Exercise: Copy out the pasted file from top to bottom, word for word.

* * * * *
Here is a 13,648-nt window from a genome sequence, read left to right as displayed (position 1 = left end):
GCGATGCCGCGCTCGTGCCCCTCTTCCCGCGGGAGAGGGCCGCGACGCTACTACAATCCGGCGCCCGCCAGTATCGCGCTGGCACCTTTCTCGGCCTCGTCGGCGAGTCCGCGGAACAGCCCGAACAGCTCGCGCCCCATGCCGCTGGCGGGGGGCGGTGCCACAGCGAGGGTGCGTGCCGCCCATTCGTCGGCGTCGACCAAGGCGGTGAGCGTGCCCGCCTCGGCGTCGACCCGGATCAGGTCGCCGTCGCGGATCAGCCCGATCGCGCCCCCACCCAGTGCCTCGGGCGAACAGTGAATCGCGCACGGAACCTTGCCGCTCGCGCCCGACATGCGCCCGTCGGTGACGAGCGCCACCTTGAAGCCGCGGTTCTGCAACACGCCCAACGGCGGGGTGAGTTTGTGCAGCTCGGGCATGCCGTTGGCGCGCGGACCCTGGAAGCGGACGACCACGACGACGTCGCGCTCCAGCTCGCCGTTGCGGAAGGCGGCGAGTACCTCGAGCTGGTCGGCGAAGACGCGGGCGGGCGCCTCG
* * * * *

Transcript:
Here is a 13,648-nt window from a genome sequence, read left to right as displayed (position 1 = left end):
GCGATGCCGCGCTCGTGCCCCTCTTCCCGCGGGAGAGGGCCGCGACGCTACTACAATCCGGCGCCCGCCAGTATCGCGCTGGCACCTTTCTCGGCCTCGTCGGCGAGTCCGCGGAACAGCCCGAACAGCTCGCGCCCCATGCCGCTGGCGGGGGGCGGTGCCACAGCGAGGGTGCGTGCCGCCCATTCGTCGGCGTCGACCAAGGCGGTGAGCGTGCCCGCCTCGGCGTCGACCCGGATCAGGTCGCCGTCGCGGATCAGCCCGATCGCGCCCCCACCCAGTGCCTCGGGCGAACAGTGAATCGCGCACGGAACCTTGCCGCTCGCGCCCGACATGCGCCCGTCGGTGACGAGCGCCACCTTGAAGCCGCGGTTCTGCAACACGCCCAACGGCGGGGTGAGTTTGTGCAGCTCGGGCATGCCGTTGGCGCGCGGACCCTGGAAGCGGACGACCACGACGACGTCGCGCTCCAGCTCGCCGTTGCGGAAGGCGGCGAGTACCTCGAGCTGGTCGGCGAAGACGCGGGCGGGCGCCTCG